"That all depends, sir," said the cobbler, argumentatively; "there's many things go to everything, and there are two sides to this question, as there are to most others. It's a choice of evils; and bad is the best of choice for the children. If your minders acted up to their names, [-430-] and were baby-minders, that would be all right; but as it is they mind themselves, and pretty well leave the infants to do the same. I don't know why it should be so, but, somehow or another, your minder is generally a bad lot. If she is an old woman, she has neither strength nor patience for the work; if she is a young woman, she has taken to it thinking it a lazy life, and makes a lazy life of it; and if she is middle-aged, she most likely sets up on the strength of having children of her own, and then neglects other children even worse than other minders, on the plea that she has her own to look after. They have no conveniences for the work they undertake, and no sense of responsibility, and most of them drink. They huddle the children together, sickly and sound, dirty and clean, they half-and sometimes more than half-starve them, and to get quietness for themselves, they dose them with - 'quietness' as they call their sleeping-drugs - till they gradually sleep them away altogether, or else pretty well sleep away their little senses. I'll be bound to say that there is many a case of deficient intellect that, if traced back, would be found to come from 'quietness' given in infant days."
    "That is a bad state of affairs," I said.
    "It's a bad state, and a sad state," he answered; "but you may take my word for it that it is not more sad than true. Many a sweet little human flower have I seen wither away under 'minding,' and I hardly know whether I was more grieved or glad to see it. It has made me heart-sore to think of their sufferings; and yet I knew [-431-] that they were transplanted to the better land, and that as the poet says,-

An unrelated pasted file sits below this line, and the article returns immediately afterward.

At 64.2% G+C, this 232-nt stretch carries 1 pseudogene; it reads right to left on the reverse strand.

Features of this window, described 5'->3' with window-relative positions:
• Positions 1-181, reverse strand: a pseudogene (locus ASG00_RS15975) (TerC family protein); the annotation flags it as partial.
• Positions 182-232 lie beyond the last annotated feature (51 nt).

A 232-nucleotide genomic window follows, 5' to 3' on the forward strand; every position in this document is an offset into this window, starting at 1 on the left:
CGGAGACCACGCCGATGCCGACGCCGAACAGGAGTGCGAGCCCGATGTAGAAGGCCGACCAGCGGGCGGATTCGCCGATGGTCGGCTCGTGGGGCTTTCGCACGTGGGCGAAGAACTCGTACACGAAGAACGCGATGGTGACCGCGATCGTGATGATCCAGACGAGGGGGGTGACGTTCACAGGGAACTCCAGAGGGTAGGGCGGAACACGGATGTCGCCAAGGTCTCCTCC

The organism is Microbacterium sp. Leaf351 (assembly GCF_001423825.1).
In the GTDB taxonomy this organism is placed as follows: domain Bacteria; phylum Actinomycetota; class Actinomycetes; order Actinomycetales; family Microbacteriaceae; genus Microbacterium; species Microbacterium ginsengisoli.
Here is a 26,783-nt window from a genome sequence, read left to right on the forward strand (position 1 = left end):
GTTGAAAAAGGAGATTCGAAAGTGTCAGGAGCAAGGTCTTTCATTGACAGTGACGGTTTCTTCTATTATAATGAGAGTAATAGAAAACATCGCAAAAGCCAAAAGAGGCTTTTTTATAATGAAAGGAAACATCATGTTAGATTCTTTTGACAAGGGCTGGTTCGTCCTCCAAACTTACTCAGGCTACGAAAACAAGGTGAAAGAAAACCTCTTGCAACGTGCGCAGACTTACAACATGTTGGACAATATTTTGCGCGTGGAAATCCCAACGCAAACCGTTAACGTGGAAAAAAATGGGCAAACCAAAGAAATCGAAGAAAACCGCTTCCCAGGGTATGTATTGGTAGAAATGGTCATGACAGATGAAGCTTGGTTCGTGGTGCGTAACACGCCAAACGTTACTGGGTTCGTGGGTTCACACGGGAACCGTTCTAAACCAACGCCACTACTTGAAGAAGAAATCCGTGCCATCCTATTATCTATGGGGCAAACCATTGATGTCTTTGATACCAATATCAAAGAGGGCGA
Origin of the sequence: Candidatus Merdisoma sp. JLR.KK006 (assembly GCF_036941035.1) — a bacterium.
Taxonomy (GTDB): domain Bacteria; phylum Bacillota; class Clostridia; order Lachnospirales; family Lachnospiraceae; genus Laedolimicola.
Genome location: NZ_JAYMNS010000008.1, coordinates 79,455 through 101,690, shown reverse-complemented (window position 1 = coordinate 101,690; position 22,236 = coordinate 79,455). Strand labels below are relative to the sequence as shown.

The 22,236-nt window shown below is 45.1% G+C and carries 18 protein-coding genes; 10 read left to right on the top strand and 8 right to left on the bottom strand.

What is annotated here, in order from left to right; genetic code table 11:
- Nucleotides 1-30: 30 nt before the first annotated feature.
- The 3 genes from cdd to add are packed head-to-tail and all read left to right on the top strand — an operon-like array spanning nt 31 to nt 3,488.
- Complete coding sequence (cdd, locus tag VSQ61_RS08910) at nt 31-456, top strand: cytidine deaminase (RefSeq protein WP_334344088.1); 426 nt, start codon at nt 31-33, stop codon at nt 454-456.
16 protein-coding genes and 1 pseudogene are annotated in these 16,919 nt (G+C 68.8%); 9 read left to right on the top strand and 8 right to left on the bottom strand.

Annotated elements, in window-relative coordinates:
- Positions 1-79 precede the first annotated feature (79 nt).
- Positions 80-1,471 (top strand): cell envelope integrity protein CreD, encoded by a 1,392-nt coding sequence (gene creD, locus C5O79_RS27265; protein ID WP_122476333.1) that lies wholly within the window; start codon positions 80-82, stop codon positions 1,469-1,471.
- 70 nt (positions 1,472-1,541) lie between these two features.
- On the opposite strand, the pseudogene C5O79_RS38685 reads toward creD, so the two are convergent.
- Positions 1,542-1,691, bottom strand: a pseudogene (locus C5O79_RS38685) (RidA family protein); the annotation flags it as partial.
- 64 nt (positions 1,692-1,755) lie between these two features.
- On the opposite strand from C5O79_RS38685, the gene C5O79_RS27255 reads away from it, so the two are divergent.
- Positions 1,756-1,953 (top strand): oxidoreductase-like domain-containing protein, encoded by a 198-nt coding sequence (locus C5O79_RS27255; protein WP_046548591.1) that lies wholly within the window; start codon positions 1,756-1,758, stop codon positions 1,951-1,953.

'Saints upon their garments white,
        These sacred blossoms wear.'
Understand me, sir," the cobbler went on, after a pause, "I'm not driving at any one in particular; the subject happened to come up, and I'm merely speaking in a general way, and because, being fond of children, I feel rather strongly on the point, so strongly, in fact, that I'm sure I should make a better minder myself than any that I've yet seen, with one exception. Of course, there is no rule without its exceptions, and the Genuine Minder, as they call her, richly deserves her title. If we had only half-a-dozen more such as her in the neighbourhood, it would be a blessed thing for the children. But unfortunately for the little ones, she is herself alone, and her hands are always full. If you want to see what a minding establishment should be and can be, go and have a look at hers; if you want to see what as a rule they are, and ought not to be, go and see some of the others."